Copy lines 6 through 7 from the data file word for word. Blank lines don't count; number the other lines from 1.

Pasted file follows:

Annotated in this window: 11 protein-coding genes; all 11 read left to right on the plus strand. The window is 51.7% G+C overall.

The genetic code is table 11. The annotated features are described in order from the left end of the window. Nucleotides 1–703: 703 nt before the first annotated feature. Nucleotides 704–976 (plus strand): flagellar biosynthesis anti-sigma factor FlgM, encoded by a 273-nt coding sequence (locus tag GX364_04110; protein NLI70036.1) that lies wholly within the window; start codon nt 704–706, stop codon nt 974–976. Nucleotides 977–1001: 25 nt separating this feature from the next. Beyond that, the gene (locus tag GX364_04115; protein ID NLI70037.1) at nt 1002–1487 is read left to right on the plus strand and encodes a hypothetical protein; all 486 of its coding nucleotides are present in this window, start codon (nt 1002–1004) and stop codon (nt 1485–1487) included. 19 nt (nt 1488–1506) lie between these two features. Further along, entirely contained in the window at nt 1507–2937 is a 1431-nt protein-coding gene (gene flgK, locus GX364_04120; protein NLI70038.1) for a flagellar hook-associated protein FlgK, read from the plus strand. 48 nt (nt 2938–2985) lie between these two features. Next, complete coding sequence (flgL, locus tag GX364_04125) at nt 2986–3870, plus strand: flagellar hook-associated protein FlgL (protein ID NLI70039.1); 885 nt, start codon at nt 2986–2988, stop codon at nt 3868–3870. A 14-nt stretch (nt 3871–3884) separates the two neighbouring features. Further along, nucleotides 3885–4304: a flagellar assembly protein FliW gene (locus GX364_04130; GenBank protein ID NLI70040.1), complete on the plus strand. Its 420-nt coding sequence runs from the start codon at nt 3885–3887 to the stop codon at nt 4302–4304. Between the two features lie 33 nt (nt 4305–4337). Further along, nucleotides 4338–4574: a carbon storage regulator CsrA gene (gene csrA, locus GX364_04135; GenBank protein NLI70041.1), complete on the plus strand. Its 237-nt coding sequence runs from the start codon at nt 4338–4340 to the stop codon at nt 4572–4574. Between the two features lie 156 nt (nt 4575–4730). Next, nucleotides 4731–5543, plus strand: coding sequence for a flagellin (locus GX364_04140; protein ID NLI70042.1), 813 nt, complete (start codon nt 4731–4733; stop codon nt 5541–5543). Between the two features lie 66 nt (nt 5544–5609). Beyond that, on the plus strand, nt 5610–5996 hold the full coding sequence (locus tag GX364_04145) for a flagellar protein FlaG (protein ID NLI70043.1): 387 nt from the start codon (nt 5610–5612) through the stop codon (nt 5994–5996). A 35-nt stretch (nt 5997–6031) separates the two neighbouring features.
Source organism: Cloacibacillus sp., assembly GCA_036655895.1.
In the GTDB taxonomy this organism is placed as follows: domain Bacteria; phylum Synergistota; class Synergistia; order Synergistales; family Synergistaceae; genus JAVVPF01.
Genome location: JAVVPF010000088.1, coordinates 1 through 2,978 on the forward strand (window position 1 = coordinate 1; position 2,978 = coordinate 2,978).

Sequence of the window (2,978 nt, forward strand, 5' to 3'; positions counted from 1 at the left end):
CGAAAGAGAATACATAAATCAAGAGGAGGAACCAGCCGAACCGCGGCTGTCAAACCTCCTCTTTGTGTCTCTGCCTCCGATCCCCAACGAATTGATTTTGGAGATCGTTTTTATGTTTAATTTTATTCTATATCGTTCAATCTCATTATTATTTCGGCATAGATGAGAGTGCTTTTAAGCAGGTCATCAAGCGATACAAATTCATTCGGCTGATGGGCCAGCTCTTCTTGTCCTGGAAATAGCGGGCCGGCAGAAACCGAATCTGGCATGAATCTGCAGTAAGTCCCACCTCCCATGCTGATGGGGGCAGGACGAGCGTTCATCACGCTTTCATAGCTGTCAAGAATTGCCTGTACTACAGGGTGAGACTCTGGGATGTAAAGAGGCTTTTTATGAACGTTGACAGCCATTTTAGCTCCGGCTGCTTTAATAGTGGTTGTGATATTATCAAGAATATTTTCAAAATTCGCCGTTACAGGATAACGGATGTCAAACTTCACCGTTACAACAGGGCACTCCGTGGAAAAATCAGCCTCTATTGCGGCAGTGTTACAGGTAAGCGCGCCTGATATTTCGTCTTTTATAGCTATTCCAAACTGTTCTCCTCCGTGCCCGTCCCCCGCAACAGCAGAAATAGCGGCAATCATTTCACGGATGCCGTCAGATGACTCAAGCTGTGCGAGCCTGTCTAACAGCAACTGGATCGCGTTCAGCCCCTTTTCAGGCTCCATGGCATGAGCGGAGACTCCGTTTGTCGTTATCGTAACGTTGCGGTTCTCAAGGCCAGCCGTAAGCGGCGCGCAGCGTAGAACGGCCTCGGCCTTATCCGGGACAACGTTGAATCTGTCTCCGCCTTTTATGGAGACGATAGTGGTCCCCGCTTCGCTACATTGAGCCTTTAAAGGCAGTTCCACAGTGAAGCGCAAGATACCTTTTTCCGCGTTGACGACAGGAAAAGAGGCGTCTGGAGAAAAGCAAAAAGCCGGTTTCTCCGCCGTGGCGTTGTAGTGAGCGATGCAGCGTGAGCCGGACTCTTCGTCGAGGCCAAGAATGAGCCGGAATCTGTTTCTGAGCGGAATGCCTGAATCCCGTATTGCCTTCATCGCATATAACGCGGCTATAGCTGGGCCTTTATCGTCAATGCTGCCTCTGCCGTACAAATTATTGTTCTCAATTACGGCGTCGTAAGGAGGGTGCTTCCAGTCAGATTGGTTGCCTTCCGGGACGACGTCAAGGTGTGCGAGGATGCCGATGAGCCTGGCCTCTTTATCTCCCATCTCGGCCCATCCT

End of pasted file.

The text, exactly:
Sequence of the window (2,978 nt, forward strand, 5' to 3'; positions counted from 1 at the left end):
CGAAAGAGAATACATAAATCAAGAGGAGGAACCAGCCGAACCGCGGCTGTCAAACCTCCTCTTTGTGTCTCTGCCTCCGATCCCCAACGAATTGATTTTGGAGATCGTTTTTATGTTTAATTTTATTCTATATCGTTCAATCTCATTATTATTTCGGCATAGATGAGAGTGCTTTTAAGCAGGTCATCAAGCGATACAAATTCATTCGGCTGATGGGCCAGCTCTTCTTGTCCTGGAAATAGCGGGCCGGCAGAAACCGAATCTGGCATGAATCTGCAGTAAGTCCCACCTCCCATGCTGATGGGGGCAGGACGAGCGTTCATCACGCTTTCATAGCTGTCAAGAATTGCCTGTACTACAGGGTGAGACTCTGGGATGTAAAGAGGCTTTTTATGAACGTTGACAGCCATTTTAGCTCCGGCTGCTTTAATAGTGGTTGTGATATTATCAAGAATATTTTCAAAATTCGCCGTTACAGGATAACGGATGTCAAACTTCACCGTTACAACAGGGCACTCCGTGGAAAAATCAGCCTCTATTGCGGCAGTGTTACAGGTAAGCGCGCCTGATATTTCGTCTTTTATAGCTATTCCAAACTGTTCTCCTCCGTGCCCGTCCCCCGCAACAGCAGAAATAGCGGCAATCATTTCACGGATGCCGTCAGATGACTCAAGCTGTGCGAGCCTGTCTAACAGCAACTGGATCGCGTTCAGCCCCTTTTCAGGCTCCATGGCATGAGCGGAGACTCCGTTTGTCGTTATCGTAACGTTGCGGTTCTCAAGGCCAGCCGTAAGCGGCGCGCAGCGTAGAACGGCCTCGGCCTTATCCGGGACAACGTTGAATCTGTCTCCGCCTTTTATGGAGACGATAGTGGTCCCCGCTTCGCTACATTGAGCCTTTAAAGGCAGTTCCACAGTGAAGCGCAAGATACCTTTTTCCGCGTTGACGACAGGAAAAGAGGCGTCTGGAGAAAAGCAAAAAGCCGGTTTCTCCGCCGTGGCGTTGTAGTGAGCGATGCAGCGTGAGCCGGACTCTTCGTCGAGGCCAAGAATGAGCCGGAATCTGTTTCTGAGCGGAATGCCTGAATCCCGTATTGCCTTCATCGCATATAACGCGGCTATAGCTGGGCCTTTATCGTCAATGCTGCCTCTGCCGTACAAATTATTGTTCTCAATTACGGCGTCGTAAGGAGGGTGCTTCCAGTCAGATTGGTTGCCTTCCGGGACGACGTCAAGGTGTGCGAGGATGCCGATGAGCCTGGCCTCTTTATCTCCCATCTCGGCCCATCCT